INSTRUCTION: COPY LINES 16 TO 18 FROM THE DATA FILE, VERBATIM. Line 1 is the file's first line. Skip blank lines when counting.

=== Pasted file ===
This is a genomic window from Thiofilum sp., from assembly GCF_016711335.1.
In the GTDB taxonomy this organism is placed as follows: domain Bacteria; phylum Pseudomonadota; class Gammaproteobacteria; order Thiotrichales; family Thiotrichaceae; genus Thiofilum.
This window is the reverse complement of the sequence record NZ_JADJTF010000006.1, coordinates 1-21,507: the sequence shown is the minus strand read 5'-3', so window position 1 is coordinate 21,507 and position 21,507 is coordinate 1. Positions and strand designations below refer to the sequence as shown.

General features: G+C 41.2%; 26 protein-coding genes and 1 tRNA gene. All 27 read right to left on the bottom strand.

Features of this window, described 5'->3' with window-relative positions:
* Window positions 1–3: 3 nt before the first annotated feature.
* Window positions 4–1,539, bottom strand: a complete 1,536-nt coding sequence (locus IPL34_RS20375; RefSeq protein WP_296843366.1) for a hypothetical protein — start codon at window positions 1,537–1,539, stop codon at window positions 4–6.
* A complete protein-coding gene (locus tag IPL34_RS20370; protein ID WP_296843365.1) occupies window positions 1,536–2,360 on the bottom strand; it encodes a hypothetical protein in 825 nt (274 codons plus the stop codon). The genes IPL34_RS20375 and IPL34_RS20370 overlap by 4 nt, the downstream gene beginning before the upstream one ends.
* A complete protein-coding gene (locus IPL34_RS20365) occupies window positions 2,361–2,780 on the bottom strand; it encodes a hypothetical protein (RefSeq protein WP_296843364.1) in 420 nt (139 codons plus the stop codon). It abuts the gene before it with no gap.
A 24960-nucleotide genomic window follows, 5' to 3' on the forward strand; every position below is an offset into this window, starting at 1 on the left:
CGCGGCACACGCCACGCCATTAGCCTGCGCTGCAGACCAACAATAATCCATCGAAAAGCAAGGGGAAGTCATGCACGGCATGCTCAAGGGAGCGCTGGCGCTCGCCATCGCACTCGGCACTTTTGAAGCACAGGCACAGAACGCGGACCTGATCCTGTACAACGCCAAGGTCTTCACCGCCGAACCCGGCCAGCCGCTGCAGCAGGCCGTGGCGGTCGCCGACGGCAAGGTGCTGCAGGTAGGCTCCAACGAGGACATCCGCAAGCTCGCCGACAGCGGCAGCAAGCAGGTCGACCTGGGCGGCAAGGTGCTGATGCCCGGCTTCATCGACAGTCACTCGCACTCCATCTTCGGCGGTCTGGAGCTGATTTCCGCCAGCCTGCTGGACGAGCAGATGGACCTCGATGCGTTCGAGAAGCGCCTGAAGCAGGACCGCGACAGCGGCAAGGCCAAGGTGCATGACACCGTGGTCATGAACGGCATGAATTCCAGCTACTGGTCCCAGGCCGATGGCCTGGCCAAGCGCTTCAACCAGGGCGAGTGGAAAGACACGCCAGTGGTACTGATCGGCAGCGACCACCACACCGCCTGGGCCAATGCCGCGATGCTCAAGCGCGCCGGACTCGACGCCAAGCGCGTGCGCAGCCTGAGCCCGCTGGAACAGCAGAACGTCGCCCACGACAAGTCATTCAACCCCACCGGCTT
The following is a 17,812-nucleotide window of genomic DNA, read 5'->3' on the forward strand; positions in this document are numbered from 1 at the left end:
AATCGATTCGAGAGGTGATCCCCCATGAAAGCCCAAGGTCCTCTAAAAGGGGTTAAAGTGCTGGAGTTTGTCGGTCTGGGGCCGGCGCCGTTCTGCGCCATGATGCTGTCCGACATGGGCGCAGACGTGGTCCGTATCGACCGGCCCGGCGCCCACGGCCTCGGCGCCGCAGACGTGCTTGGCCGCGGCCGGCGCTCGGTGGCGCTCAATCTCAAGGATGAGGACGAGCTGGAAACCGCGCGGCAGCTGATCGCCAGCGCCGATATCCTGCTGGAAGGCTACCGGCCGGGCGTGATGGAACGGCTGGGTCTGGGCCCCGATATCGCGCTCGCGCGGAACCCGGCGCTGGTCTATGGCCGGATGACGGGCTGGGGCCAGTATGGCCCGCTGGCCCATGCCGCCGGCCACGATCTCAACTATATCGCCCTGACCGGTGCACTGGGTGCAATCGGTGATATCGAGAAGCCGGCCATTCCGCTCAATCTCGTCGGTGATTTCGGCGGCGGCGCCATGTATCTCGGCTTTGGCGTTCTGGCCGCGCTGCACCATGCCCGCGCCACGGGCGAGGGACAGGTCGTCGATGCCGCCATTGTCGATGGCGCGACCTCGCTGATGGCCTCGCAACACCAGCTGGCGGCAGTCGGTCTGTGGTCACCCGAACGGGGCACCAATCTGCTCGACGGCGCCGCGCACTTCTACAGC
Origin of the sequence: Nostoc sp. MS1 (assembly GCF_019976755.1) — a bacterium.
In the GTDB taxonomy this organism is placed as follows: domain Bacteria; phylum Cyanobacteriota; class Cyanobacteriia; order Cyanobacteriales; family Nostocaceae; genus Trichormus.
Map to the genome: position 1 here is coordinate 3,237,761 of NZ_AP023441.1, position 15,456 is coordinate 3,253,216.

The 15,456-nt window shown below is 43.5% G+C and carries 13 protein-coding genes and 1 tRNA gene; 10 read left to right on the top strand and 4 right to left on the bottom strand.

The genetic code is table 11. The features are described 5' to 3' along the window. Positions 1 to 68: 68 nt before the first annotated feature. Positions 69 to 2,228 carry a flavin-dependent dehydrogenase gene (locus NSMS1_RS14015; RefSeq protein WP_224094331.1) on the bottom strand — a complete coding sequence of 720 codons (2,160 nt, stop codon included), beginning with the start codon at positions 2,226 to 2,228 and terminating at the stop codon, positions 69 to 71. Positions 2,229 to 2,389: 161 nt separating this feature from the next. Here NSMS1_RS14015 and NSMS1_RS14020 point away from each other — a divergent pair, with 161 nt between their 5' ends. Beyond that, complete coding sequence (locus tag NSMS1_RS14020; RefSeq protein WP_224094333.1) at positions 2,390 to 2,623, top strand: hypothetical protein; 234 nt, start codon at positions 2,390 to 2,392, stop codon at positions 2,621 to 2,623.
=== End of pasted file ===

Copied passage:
Map to the genome: position 1 here is coordinate 3,237,761 of NZ_AP023441.1, position 15,456 is coordinate 3,253,216.

The 15,456-nt window shown below is 43.5% G+C and carries 13 protein-coding genes and 1 tRNA gene; 10 read left to right on the top strand and 4 right to left on the bottom strand.

The genetic code is table 11. The features are described 5' to 3' along the window. Positions 1 to 68: 68 nt before the first annotated feature. Positions 69 to 2,228 carry a flavin-dependent dehydrogenase gene (locus NSMS1_RS14015; RefSeq protein WP_224094331.1) on the bottom strand — a complete coding sequence of 720 codons (2,160 nt, stop codon included), beginning with the start codon at positions 2,226 to 2,228 and terminating at the stop codon, positions 69 to 71. Positions 2,229 to 2,389: 161 nt separating this feature from the next. Here NSMS1_RS14015 and NSMS1_RS14020 point away from each other — a divergent pair, with 161 nt between their 5' ends. Beyond that, complete coding sequence (locus tag NSMS1_RS14020; RefSeq protein WP_224094333.1) at positions 2,390 to 2,623, top strand: hypothetical protein; 234 nt, start codon at positions 2,390 to 2,392, stop codon at positions 2,621 to 2,623.